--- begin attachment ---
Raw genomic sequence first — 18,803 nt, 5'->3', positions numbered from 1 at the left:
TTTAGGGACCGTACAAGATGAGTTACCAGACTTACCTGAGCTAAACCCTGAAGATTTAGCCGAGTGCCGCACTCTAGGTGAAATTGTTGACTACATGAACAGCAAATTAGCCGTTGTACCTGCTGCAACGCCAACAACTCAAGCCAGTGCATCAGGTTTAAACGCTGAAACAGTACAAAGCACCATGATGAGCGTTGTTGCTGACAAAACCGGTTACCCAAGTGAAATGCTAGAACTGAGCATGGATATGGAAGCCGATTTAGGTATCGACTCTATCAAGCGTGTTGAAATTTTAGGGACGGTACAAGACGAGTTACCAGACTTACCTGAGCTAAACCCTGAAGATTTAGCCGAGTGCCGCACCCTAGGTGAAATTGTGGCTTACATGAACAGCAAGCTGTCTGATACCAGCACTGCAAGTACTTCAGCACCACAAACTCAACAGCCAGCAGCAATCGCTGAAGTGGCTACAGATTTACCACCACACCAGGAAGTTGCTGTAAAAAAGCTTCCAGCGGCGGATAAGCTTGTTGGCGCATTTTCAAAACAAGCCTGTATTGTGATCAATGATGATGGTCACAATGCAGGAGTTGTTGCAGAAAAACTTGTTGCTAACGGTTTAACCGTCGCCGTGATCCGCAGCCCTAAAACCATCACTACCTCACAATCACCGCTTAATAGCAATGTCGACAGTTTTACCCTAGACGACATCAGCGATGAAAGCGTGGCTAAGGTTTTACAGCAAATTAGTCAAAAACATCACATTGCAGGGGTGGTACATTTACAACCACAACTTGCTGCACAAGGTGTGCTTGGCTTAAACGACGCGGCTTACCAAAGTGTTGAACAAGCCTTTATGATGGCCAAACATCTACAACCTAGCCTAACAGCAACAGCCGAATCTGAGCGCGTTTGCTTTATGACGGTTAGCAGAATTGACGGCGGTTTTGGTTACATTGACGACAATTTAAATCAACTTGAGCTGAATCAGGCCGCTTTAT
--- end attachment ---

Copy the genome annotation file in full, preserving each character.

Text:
Raw genomic sequence first — 18,803 nt, 5'->3', positions numbered from 1 at the left:
TTTAGGGACCGTACAAGATGAGTTACCAGACTTACCTGAGCTAAACCCTGAAGATTTAGCCGAGTGCCGCACTCTAGGTGAAATTGTTGACTACATGAACAGCAAATTAGCCGTTGTACCTGCTGCAACGCCAACAACTCAAGCCAGTGCATCAGGTTTAAACGCTGAAACAGTACAAAGCACCATGATGAGCGTTGTTGCTGACAAAACCGGTTACCCAAGTGAAATGCTAGAACTGAGCATGGATATGGAAGCCGATTTAGGTATCGACTCTATCAAGCGTGTTGAAATTTTAGGGACGGTACAAGACGAGTTACCAGACTTACCTGAGCTAAACCCTGAAGATTTAGCCGAGTGCCGCACCCTAGGTGAAATTGTGGCTTACATGAACAGCAAGCTGTCTGATACCAGCACTGCAAGTACTTCAGCACCACAAACTCAACAGCCAGCAGCAATCGCTGAAGTGGCTACAGATTTACCACCACACCAGGAAGTTGCTGTAAAAAAGCTTCCAGCGGCGGATAAGCTTGTTGGCGCATTTTCAAAACAAGCCTGTATTGTGATCAATGATGATGGTCACAATGCAGGAGTTGTTGCAGAAAAACTTGTTGCTAACGGTTTAACCGTCGCCGTGATCCGCAGCCCTAAAACCATCACTACCTCACAATCACCGCTTAATAGCAATGTCGACAGTTTTACCCTAGACGACATCAGCGATGAAAGCGTGGCTAAGGTTTTACAGCAAATTAGTCAAAAACATCACATTGCAGGGGTGGTACATTTACAACCACAACTTGCTGCACAAGGTGTGCTTGGCTTAAACGACGCGGCTTACCAAAGTGTTGAACAAGCCTTTATGATGGCCAAACATCTACAACCTAGCCTAACAGCAACAGCCGAATCTGAGCGCGTTTGCTTTATGACGGTTAGCAGAATTGACGGCGGTTTTGGTTACATTGACGACAATTTAAATCAACTTGAGCTGAATCAGGCCGCTTTAT